On the Eve of Holy Week: A Personal Thanksgiving

ORDINA_1001This Sunday, 25 March 2018, is Palm Sunday.  But 28 years ago, it was the Fourth Sunday of Lent (Laetare Sunday) — and on that date I was ordained a deacon of the Catholic Church in the Archdiocese of Washington, DC by our Cardinal-Archbishop, James A. Hickey.

 

 

XO HanzaAt that time I was a Commander in the United States Navy, under orders to report to the US Naval Security Group Activity, Hanza, Okinawa, Japan as Executive Officer.  For the previous three years, while assigned to the National Security Agency, I had participated in the deacon formation program of the Archdiocese of Washington, DC.  When my orders to Okinawa arrived, I contacted Deacon Tom Knestout, our deacon director, and then-Father Bill Lori, priest-secretary to Cardinal James Hickey (and now the Archbishop of Baltimore).  Father Lori, God bless him, jumped to the meat of the issue, “Shall we ask the Cardinal to ordain you early, before you leave?”  Within 10 minutes, the Cardinal had approved the request and the date was set.

It seems unbelievable that this time in ordained ministry has passed so quickly, and with countless blessings.  To have been so privileged to serve in so many ways, in so many places, and to walk with people in their joys and sorrows — and the baptisms!  (I have to mention the baptisms.  Gaudete Sunday Baptism 2 editTo see families, large and small, approaching the font, is an inexpressible joy.)  Twenty-eight years ago, I could not have imagined the journey to come; I suppose we can all say that about our lives!

As we enter into this holiest of seasons I simply want to thank God for the great grace of serving as a deacon of the church.  And of course, no family man can serve in this way without the deepest love and gratitude for his family and for the many challenges (along with the blessings) they have faced on this journey.

If past is prologue, the next 28 years should be very interesting! Deo gratias!

Incensation at Ordination

The Pope in DC: On the Ground and “Concrete Consequences”

IMG_1740I watched the Pope’s Alitalia touch down at Joint Base Andrews (what old-timers like me still refer to as Andrews Air Force Base) from the media center established in a Crystal City hotel.  What a great moment to see him arrive!  Several of us were there in support of Bishop Richard Garcia, the Bishop of the Diocese of Monterey in California.  As the Bishop of the Diocese in which Father Junipero Serra is buried, he has been a popular interviewee by the media.  It has been a real treat to watch him navigate those waters with skill, wit and humor.

Back at our hotel, more and more bishops were pouring into the registration area, and the USCCB staff set up a nerve center in support of the bishops.  It was wonderful to see some old friends from the staff and the bishops.  They have a full day tomorrow, beginning with security screening here at the hotel prior to boarding their assigned buses.  They will head to Morning Prayer with the Holy Father at St. Matthew’s Cathedral on Rhode Island Avenue.  Then they will have lunch with him, eventually getting to the Basilica of the National Shrine of the Immaculate Conception on the campus of The Catholic University of America on Michigan Avenue.  There are then a variety of options for the bishops following the Mass!  They’re in for a very full, rich, and tiring day.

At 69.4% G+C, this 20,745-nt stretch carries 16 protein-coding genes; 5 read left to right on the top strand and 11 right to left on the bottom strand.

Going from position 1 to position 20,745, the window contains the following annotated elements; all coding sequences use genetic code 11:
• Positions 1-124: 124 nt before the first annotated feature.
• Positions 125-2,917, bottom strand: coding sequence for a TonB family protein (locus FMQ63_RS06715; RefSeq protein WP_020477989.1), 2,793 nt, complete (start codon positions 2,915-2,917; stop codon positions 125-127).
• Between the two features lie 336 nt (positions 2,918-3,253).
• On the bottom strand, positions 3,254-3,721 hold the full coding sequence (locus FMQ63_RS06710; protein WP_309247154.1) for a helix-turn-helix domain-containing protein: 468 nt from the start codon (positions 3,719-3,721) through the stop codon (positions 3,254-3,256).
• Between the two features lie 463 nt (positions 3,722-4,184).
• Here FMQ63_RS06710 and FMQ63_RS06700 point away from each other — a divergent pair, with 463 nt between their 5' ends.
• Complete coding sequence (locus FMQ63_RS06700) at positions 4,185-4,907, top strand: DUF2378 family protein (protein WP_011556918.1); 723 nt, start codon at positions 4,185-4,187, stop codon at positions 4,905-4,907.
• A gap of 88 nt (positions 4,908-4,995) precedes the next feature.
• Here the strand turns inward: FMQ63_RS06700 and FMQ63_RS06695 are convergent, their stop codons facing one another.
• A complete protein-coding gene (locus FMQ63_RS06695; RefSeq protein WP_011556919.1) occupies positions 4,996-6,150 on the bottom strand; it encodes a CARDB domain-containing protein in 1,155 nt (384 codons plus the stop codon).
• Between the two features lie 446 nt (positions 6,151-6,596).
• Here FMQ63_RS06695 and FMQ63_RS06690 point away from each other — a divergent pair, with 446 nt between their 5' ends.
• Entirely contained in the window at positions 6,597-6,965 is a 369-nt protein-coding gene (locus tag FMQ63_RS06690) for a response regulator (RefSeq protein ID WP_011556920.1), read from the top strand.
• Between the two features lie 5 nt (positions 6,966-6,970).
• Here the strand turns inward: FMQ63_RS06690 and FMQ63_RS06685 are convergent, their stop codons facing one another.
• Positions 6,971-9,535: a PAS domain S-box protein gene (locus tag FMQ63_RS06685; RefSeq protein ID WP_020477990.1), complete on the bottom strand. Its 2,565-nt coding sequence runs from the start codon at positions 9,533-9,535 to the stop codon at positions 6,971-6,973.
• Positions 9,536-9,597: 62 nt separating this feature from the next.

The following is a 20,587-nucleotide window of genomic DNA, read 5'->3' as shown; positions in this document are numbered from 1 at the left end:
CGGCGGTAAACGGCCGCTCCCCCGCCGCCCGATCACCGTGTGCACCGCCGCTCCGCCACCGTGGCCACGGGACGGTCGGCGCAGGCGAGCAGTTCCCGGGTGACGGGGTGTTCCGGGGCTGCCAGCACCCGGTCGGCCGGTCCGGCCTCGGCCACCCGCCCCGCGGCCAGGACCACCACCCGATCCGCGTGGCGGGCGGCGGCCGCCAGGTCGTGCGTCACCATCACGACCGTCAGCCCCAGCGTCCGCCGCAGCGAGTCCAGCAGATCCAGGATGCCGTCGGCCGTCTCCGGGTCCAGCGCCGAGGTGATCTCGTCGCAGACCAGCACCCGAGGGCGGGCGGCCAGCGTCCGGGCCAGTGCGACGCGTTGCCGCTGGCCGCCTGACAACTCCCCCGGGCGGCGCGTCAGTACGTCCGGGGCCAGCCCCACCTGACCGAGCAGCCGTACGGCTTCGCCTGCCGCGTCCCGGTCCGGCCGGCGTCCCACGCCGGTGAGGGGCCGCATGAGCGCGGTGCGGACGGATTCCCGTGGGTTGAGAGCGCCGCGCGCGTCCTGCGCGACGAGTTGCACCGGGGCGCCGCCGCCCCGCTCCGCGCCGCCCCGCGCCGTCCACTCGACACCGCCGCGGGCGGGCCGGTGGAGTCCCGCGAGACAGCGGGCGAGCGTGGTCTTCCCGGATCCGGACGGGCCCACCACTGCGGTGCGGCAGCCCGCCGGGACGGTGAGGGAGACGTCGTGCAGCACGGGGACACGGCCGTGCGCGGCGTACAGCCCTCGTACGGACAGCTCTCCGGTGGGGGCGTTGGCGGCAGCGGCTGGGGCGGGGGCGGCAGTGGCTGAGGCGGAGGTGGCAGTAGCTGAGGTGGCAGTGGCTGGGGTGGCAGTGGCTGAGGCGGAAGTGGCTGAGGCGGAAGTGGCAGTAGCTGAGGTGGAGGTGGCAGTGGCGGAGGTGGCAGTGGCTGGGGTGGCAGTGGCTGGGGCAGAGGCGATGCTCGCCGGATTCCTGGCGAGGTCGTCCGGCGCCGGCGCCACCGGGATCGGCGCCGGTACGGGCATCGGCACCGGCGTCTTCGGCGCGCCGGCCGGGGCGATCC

As early as they’re starting, though, our little team is heading out toward Catholic University even earlier, since we have to find our own way there, and the street closures are, well, profound!  DC is a small town and with the Pope heading to several different venues throughout the day, navigating the District — on a workday no less! — will be a challenge.  We’re hoping to have a taxi drop us off at Trinity University down the street from CUA, and then walk to the campus.  Somewhere during that trip, I’ll be giving an interview to CBS on the cell phone!

IMG_1732The campus opens mid-morning and the deacons and priests who are assisting and concelebrating will check in and be given our specific assignments.  I’m hoping to be in the vicinity of our pilgrimage group from the Diocese of Monterey, but there’s no way to predict that.  The challenge, of course, will be AFTER the Mass. Once the Pope departs people tend to want to rush away, but that will not be possible.

For those who are here, the challenge will be to remember that this is an historic moment with and for our Holy Father Francis, despite whatever happens.  Patience, patience, patience!  What’s even more important is to focus less on the “event” vibe that naturally surrounds such a moment, and really listen to Pope Francis and his challenges to us.  It will be joyful, but it will not be an end unto itself.  May this Mass renew us in our own vocations of service to those who are most in need around us.  The great German theologian Herbert Vorgrimler once wrote that the role of the deacon is to offer our communities “concrete consequences” to the Eucharist in which we share.  That challenge will be offered to us by Pope Francis tomorrow.  He, too, will ask that all of us Catholics, regardless of ministerial role, identify and provide the “concrete consequences” of tomorrow’s Eucharist to the world around us.  As the motto for this Apostolic Journey puts it, “Love is our Mission”!

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